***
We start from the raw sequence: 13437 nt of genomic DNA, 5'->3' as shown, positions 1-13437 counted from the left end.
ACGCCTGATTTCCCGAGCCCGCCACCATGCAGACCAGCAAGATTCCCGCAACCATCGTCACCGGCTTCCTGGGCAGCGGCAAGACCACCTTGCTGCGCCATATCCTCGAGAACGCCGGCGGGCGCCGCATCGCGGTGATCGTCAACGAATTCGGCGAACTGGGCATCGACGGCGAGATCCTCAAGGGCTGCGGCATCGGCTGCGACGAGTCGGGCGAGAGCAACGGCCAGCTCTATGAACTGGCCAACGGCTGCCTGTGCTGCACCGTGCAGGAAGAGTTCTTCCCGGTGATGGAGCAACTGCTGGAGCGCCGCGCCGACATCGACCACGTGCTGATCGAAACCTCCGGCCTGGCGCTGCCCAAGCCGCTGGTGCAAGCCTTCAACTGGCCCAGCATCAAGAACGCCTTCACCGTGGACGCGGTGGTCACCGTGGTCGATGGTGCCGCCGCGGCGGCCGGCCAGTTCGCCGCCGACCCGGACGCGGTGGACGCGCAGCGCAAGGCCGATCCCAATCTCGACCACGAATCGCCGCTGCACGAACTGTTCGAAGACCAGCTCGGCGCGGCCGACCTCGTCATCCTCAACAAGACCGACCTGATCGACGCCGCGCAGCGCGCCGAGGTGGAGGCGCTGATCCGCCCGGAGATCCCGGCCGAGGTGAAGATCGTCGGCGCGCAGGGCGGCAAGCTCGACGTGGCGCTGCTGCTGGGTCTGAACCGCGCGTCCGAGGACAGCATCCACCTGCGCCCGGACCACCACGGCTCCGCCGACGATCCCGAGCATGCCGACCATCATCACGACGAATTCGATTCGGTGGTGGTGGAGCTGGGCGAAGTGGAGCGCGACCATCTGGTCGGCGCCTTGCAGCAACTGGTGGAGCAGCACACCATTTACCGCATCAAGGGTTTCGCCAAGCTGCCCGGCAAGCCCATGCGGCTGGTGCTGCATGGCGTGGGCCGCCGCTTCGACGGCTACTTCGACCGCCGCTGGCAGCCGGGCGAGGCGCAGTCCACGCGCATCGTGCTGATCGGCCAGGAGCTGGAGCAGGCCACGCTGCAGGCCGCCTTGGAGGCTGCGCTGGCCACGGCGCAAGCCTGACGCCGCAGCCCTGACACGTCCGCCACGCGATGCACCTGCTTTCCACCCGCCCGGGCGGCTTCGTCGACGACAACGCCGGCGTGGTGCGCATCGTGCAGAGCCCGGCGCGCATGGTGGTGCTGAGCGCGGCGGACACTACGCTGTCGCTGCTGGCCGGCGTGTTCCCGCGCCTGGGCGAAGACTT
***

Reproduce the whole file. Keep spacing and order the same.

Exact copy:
We start from the raw sequence: 13437 nt of genomic DNA, 5'->3' as shown, positions 1-13437 counted from the left end.
ACGCCTGATTTCCCGAGCCCGCCACCATGCAGACCAGCAAGATTCCCGCAACCATCGTCACCGGCTTCCTGGGCAGCGGCAAGACCACCTTGCTGCGCCATATCCTCGAGAACGCCGGCGGGCGCCGCATCGCGGTGATCGTCAACGAATTCGGCGAACTGGGCATCGACGGCGAGATCCTCAAGGGCTGCGGCATCGGCTGCGACGAGTCGGGCGAGAGCAACGGCCAGCTCTATGAACTGGCCAACGGCTGCCTGTGCTGCACCGTGCAGGAAGAGTTCTTCCCGGTGATGGAGCAACTGCTGGAGCGCCGCGCCGACATCGACCACGTGCTGATCGAAACCTCCGGCCTGGCGCTGCCCAAGCCGCTGGTGCAAGCCTTCAACTGGCCCAGCATCAAGAACGCCTTCACCGTGGACGCGGTGGTCACCGTGGTCGATGGTGCCGCCGCGGCGGCCGGCCAGTTCGCCGCCGACCCGGACGCGGTGGACGCGCAGCGCAAGGCCGATCCCAATCTCGACCACGAATCGCCGCTGCACGAACTGTTCGAAGACCAGCTCGGCGCGGCCGACCTCGTCATCCTCAACAAGACCGACCTGATCGACGCCGCGCAGCGCGCCGAGGTGGAGGCGCTGATCCGCCCGGAGATCCCGGCCGAGGTGAAGATCGTCGGCGCGCAGGGCGGCAAGCTCGACGTGGCGCTGCTGCTGGGTCTGAACCGCGCGTCCGAGGACAGCATCCACCTGCGCCCGGACCACCACGGCTCCGCCGACGATCCCGAGCATGCCGACCATCATCACGACGAATTCGATTCGGTGGTGGTGGAGCTGGGCGAAGTGGAGCGCGACCATCTGGTCGGCGCCTTGCAGCAACTGGTGGAGCAGCACACCATTTACCGCATCAAGGGTTTCGCCAAGCTGCCCGGCAAGCCCATGCGGCTGGTGCTGCATGGCGTGGGCCGCCGCTTCGACGGCTACTTCGACCGCCGCTGGCAGCCGGGCGAGGCGCAGTCCACGCGCATCGTGCTGATCGGCCAGGAGCTGGAGCAGGCCACGCTGCAGGCCGCCTTGGAGGCTGCGCTGGCCACGGCGCAAGCCTGACGCCGCAGCCCTGACACGTCCGCCACGCGATGCACCTGCTTTCCACCCGCCCGGGCGGCTTCGTCGACGACAACGCCGGCGTGGTGCGCATCGTGCAGAGCCCGGCGCGCATGGTGGTGCTGAGCGCGGCGGACACTACGCTGTCGCTGCTGGCCGGCGTGTTCCCGCGCCTGGGCGAAGACTT